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My last goal for the semester is to socialize a bit more. I am not sure how it has happened, but since I have come to college, I have become a recluse. It doesn’t matter if it is just hanging with friends at my apartment, having any kind of social interaction will help me not procrastinate as much.

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Look, I know motivation in the Spring semester is hard to come by, but if you make goals for yourself, we will find a way to get through it together!

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-Chrissy

#JumpstartJanuary: I Know You Know It’s A New Year

30 Jan

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I know you know it’s a new year, it’s 2016! I don’t have to reiterate that. You’ve seen the glittery numbered sunglasses. You saw the ball drop. You are constantly writing 2015 instead of 2016.

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I know you’ve heard endless resolutions for the new year. I know resolutions scare you. I know you know that many people set these resolutions without fully committing to them. I do not plan on informing you of these things because I know you know them. You’re very smart, congratulations!

However, I would like to encourage you to keep working hard on those resolutions you’ve set.

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Starting a new year doesn’t have to mean you have to set a resolution, it simply means that a new year with new possibilities has begun.

Committing to changes is extremely difficult. We’re human, sometimes we mess up a bit.

BUT HOLD YOUR HORSES.

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Just because you make one mistake does not mean you are finished with the test! You have an entire year to continuously dedicate to your goal, to your resolution. If you struggle one day, conquer it, then start up again the next day. The point is to not give up on that goal.  The only way to get there is to continuously focus and aim on achieving that goal. You’ll get there when you least expect it.

So, no, I don’t want to tell you to set a New Year’s resolution, I just want to encourage you to set a goal, any goal, and give it your all.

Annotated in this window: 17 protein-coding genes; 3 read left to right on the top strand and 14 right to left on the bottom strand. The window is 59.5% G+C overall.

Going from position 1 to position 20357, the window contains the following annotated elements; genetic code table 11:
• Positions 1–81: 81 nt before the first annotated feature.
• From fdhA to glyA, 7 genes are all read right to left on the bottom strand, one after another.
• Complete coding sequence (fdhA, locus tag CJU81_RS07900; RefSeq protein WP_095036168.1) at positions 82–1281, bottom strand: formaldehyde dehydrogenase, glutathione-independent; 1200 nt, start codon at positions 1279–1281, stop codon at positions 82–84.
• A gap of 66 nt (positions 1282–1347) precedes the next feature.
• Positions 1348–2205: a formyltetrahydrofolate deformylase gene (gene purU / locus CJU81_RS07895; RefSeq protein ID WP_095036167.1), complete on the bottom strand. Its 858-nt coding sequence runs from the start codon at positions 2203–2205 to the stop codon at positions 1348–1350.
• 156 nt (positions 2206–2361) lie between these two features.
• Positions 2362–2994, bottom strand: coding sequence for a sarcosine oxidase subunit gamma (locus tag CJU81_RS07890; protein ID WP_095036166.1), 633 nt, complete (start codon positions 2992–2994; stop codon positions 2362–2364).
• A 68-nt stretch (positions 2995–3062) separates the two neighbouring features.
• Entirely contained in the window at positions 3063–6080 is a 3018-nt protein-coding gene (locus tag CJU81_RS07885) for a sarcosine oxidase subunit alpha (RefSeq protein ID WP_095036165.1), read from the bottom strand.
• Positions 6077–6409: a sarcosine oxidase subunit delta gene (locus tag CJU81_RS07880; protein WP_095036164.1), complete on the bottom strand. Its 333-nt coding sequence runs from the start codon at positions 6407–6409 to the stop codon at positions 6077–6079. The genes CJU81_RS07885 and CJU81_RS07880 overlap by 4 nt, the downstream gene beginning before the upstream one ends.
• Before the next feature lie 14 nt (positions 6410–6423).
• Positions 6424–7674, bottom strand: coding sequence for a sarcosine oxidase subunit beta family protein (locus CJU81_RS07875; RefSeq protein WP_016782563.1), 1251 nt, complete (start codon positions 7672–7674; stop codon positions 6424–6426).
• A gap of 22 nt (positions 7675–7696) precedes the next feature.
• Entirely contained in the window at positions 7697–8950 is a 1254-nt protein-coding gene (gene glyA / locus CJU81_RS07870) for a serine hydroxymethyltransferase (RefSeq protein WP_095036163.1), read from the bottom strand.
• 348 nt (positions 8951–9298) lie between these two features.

#JumpStartJanuary: Organizational Tools Galore

29 Jan

There are a lot of different ways people organize their life. As a college student, finding the way that works best for you can be quite challenging, but it is essential to college success. I am going to go over a few different kinds of organizational tools and how they could potentially be used.

The Planner

  • This is one of the most commonly used organizational tools in college. Students go through and write down assignments that are due each day. Ideally, the student will carry it with them everyday and add to it as more assignments get added. This tool is great for students that are on the go; it allows them to double check assignment due dates on the drop of a hat.

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The Post-It Notes

  • These tools are less common. Many times students will use these to make lists. This is more of a short term tool, meaning most students will use them for day to day lists, but they will not have their entire semester planned out on one. This tool is useful for a student trying to stay focused. Having a to-do list right on their desk often helps students remember what they need to do immediately.

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The White Board/ Mirror

  • Much like the Post-It Note, the white board is often used for lists, but on a much bigger scale. Obviously, there is a lot more room on a white board or mirror compared to that of a Post-It. Often times students will utilize this tool when they have large projects, or many assignments in various classes. This helps organize assignments into a bigger picture.

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The Teacher’s Calendar

  • Personally, I find this tool to be the most useful. I have used a teacher’s calendar every year I have been at school and it has helped me tremendously. The teacher’s calendar or desk calendar as some refer to it is a larger than normal calendar that one can hang up on the wall or put on their desk. Many times, students will go through their syllabus and write down important dates (such as exams), assignments (including but not limited to readings and essays) and note important dates for the class. Using this tool can be helpful because it allows students to see upcoming assignments well in advance and can aid in planning for projects.

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The Carrier